Home > Publications . Search All . Browse All . Country . Browse PSC Pubs . PSC Report Series

PSC In The News

RSS Feed icon

Inglehart says shaky job market for millennials has contributed to their disaffection

Stephenson says homophobia among gay men raises risk of intimate partner violence

Frey says having more immigrants with higher birth rates fills need in the US

More News

Highlights

Savolainen wins Outstanding Contribution Award for study of how employment affects recidivism among past criminal offenders

Giving Blueday at ISR focuses on investing in the next generation of social scientists

Pfeffer and Schoeni cover the economic and social dimensions of wealth inequality in this special issue

PRB Policy Communication Training Program for PhD students in demography, reproductive health, population health

More Highlights

Next Brown Bag

Mon, Jan 23, 2017 at noon:
H. Luke Shaefer

Returns to College Education Reexamined: Individual Treatment Effects, Selection Bias, and Sorting Gain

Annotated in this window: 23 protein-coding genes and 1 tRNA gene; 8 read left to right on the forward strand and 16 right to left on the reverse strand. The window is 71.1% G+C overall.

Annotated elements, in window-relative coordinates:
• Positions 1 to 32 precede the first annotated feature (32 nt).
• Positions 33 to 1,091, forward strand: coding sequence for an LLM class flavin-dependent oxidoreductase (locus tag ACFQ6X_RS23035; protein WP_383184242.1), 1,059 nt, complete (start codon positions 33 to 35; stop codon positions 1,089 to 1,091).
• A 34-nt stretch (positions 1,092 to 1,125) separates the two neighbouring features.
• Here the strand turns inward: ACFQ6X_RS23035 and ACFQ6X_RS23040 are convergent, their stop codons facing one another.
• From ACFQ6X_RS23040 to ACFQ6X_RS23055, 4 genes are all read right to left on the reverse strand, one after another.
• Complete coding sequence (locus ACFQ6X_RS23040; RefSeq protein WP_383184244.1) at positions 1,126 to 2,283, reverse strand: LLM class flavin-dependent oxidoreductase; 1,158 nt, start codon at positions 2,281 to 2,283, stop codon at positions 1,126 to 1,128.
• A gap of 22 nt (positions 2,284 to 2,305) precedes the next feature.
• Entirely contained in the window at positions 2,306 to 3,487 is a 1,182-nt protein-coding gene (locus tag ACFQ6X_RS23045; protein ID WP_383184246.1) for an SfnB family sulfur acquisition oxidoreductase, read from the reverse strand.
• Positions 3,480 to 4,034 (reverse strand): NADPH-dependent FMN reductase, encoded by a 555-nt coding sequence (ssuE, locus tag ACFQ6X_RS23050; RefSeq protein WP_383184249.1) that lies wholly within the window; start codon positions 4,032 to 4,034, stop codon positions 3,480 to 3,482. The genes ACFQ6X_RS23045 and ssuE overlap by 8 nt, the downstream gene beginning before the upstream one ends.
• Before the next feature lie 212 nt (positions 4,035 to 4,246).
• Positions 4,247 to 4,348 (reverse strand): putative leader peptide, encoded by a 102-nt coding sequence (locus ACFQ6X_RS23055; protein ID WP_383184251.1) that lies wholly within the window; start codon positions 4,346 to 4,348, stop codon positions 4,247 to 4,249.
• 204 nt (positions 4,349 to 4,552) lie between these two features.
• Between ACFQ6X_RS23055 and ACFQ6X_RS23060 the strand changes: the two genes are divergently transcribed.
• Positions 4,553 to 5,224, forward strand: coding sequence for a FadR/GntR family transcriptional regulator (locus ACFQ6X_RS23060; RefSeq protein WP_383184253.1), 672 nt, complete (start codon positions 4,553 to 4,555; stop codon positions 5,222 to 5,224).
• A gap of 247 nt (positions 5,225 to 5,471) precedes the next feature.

Publication Abstract

Download PDF versionTsai, Shu-Ling, and Yu Xie. 2008. "Returns to College Education Reexamined: Individual Treatment Effects, Selection Bias, and Sorting Gain." PSC Research Report No. 08-631. January 2008.

In reexamining earnings return to college education, we consider and compare a Mincer-type productivity model and a Heckman-type selection model with essential heterogeneity. We apply the two methodological approaches to an empirical setting in a transitional economy that has recently experienced a rapid expansion in higher education: contemporary Taiwan. Our empirical results reveal substantial individual heterogeneity in the Taiwanese data used. Not only do we find profound gender differences, but heterogeneity within women. Among women, the downward biases in the Mincer coefficient for both the average treatment effect (ATE) and the effect for the treated (TT) are statistically significant. The results show that women’s schooling decisions are based on unobserved gains. Female college attendees would be much worse off if they had not gone to college.

Country of focus: Taiwan.

Browse | Search : All Pubs | Next